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God, and co-equal with God, and God himself, he could not be tempted, as I have before shown. Never could universal possession of all riches feel privation as the creature does, and so be tempted as the creature is. Nor could he, without such privation, ever be tempted to distrust a higher power, since, while retaining the form of God, there was no higher power.

Consequently, in order that he might be tempted, it became necessary that he should in all things be made like unto his brethren, that he might be "a merciful and faithful high priest ;" so that, having himself suffered temptation, he might be able to succor them that are tempted; so that he might be perfected as captain of salvation through such sufferings; so that “he might learn obedience by the things which he suffered.”

To this end, “though he was RICH, yet for our sakes he became POOR."

That is, as we, being creatures, are subject to privation, he became subject to it voluntarily, privation incalculable.

To this end, not regarding that equality with God which he had enjoyed from eternity as a thing to be tenaciously retained, he emptied himself, suspended the exercise of the full functions of deity, took on him a servile form, be

came an unconscious infant, and thus, being in fashion as a man, like in all points, he became susceptible of temptation, which before was impossible. Now his knowledge was, for the time being, as truly limited as that of man, and he as truly dependent on his mother's training, and the Sacred Scriptures, and the Holy Ghost, for all his ideas, knowledge, and power, as any other child. Thus he grew in knowledge. Thus he said, “I can of mine. own self do nothing.” And it is not to be supposed that he had two selfs. Thus he could say, “Of that day and that hour knoweth no man, nor the angels, nor the Son, but the Father.” Thus, too, he became capable of feeling want, privation, limitation, which before he could not. Yea, he became amazed, and his soul exceeding sorrowful even unto death.

But the consequence of this step would be inevitably to constitute him at once the especial object of temptation. · Like a lamb cast among hungry wolves, like a diamond cast among needy beggars, so was he cast among the powers of evil. And the assault upon him would commence with a fierceness and violence, a voracity proportionate to the rank he sustained and the consequences depending. This assault would be conducted upon precisely those

principles by which it would be on any and every finite being, as already explained. It would especially concentrate upon the crisis of his entrance into public life, when youth is ever most sensitive. It would form the key-note to that life's whole struggle. The same temptations which should dog his steps, and in manifold ways assail him all through his career, and which should darken to the close, and the resistance of which should cost his blood, these would be the very ones which would meet him at the threshold, to seduce or to scare him from his path. And they would come with all the power hell could command. Angels had already fallen-the human race-cherubim, seraphim, thrones, dominions, principalities, and powers. There was but one step higher temptation could itself be tempted to aspire, and that was, to one of the persons of the Trinity. That was not possible while that person retained his fullness. But no sooner did that Lord of Glory stand a man, and emptied of that fullness, than the deep heart of hell vomited forth, in sulphurous eruption, to suffocate, blast, wither, and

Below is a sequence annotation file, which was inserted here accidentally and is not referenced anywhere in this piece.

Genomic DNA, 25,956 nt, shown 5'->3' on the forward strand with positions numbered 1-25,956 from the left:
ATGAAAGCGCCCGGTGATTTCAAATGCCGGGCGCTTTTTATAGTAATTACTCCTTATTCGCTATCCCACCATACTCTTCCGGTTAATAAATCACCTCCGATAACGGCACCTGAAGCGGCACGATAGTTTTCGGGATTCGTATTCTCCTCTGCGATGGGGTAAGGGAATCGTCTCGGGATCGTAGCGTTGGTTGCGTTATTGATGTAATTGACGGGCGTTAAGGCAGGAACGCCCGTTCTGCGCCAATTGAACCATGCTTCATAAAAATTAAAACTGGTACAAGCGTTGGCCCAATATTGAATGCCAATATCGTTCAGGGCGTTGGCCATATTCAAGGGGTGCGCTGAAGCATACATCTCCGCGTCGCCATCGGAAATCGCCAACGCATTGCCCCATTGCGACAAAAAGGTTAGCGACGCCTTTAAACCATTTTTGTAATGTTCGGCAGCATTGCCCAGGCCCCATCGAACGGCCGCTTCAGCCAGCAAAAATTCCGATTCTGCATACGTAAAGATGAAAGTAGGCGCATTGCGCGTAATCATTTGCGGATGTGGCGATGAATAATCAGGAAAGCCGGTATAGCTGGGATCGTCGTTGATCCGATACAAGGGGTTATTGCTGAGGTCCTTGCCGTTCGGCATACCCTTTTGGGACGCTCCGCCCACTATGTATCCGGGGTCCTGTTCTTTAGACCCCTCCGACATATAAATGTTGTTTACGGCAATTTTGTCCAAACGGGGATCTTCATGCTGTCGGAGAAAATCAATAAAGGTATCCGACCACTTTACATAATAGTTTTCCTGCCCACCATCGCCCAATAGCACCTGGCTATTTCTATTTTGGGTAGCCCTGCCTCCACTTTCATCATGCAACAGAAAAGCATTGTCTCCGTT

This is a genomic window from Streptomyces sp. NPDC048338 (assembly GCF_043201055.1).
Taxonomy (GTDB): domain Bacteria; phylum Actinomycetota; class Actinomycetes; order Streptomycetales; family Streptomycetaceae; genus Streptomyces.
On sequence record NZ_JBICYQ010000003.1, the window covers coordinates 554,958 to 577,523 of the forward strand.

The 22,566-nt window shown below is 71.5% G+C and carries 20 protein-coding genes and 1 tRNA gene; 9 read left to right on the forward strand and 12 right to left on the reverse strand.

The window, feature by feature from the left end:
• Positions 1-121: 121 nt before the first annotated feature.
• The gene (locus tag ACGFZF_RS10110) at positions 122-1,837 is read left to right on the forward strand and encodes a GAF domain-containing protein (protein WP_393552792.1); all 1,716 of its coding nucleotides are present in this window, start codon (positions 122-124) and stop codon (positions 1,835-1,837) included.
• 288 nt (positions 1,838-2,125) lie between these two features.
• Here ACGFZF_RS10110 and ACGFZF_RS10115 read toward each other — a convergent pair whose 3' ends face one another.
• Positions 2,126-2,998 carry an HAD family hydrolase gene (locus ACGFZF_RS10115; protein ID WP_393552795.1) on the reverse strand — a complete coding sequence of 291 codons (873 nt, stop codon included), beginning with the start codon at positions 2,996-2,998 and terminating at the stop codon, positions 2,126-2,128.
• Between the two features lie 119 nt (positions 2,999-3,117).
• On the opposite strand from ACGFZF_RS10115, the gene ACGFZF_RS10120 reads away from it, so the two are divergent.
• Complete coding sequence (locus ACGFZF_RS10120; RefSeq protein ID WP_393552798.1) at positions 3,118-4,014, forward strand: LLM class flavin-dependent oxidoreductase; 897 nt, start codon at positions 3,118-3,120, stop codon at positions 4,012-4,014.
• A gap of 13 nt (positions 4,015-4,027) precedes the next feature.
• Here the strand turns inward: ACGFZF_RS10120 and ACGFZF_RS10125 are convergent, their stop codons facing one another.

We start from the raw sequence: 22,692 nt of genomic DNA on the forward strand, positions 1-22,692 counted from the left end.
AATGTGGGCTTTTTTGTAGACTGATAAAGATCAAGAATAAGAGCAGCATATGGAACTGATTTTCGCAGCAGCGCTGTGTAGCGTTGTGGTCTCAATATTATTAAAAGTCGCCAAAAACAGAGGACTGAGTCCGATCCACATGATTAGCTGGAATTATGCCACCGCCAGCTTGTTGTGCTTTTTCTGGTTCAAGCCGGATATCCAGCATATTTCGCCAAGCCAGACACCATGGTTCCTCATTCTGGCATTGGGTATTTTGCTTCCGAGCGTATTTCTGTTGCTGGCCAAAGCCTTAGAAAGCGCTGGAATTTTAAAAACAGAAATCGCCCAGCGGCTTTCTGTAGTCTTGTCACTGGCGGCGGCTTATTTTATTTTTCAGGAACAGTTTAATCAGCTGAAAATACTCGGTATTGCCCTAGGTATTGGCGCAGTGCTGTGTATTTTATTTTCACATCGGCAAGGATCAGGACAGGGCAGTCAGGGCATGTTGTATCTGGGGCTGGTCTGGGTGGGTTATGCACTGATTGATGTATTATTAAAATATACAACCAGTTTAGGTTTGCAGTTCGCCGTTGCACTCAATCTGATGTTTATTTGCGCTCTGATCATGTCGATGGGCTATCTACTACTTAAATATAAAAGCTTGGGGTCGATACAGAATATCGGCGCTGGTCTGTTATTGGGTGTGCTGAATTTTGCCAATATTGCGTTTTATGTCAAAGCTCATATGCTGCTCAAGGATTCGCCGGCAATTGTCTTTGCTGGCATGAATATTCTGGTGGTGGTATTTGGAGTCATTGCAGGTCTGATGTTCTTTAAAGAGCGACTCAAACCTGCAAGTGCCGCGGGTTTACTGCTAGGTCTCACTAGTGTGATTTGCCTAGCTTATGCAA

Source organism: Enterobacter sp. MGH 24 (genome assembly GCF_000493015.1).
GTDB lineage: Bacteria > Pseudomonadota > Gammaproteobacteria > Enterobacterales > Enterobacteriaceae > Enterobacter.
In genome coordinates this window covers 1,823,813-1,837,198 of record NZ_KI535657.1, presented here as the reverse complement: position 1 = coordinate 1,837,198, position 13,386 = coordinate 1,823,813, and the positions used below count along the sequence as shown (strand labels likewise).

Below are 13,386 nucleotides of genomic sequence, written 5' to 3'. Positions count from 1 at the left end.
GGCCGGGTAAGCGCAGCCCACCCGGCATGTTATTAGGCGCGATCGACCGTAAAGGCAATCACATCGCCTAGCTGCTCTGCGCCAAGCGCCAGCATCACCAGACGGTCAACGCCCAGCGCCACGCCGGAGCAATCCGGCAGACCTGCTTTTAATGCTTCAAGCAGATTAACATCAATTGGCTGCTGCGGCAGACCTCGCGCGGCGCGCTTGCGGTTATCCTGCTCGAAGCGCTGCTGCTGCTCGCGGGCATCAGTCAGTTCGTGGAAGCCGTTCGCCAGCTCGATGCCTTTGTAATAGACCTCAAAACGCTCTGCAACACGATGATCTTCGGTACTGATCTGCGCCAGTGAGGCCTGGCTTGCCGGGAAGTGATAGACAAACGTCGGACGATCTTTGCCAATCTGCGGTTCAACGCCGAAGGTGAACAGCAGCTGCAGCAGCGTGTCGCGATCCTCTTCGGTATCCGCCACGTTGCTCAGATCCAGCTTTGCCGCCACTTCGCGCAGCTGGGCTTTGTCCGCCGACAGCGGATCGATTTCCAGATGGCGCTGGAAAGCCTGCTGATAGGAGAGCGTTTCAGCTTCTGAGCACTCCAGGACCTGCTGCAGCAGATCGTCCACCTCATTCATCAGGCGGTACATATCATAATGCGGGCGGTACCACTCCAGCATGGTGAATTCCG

If he is swept by the burning tide, a throne is emptied in heaven, the Trinity broken up, redemption eternally defeated. Such, then, being the posture of affairs, we

consume.

behold Christ driven of the spirit into the wilderness. Let us consider the assault made upon him, and discover there these elements of temptation, if indeed they exist.

CHAPTER XIX.

TEMPTATION AND VICTORY. FORTY times hath the sun rolled up from behind yon blue hills of Arabia, forty times stood vertical above that bituminous caldron of the Dead Sea, forty times gone down behind the western cliffs, and yet the conflict is not terminated; nay, rather, is approaching to its climax of assault.

April has rolled away over the broad plains of Judea, Galilee, and Gilead since first he sought these rocks. There flowers have laughed in the vales, almonds have ripened, and the orange bowers bent with golden fruit; the latter rains have invigorated the joyous soil, and the wheat fields have stood nodding before the reaper, and the songs of the sower and of the gleaner have mingled on those fertile meadows; but in these drear abodes no rain has cherished a blade of grass, no song, save of the wheeling eagle, filled the air, but on every side bleak desolation reigns.

But hark! a gush of wild, low music breathes fitfully about him, though whence the ear in

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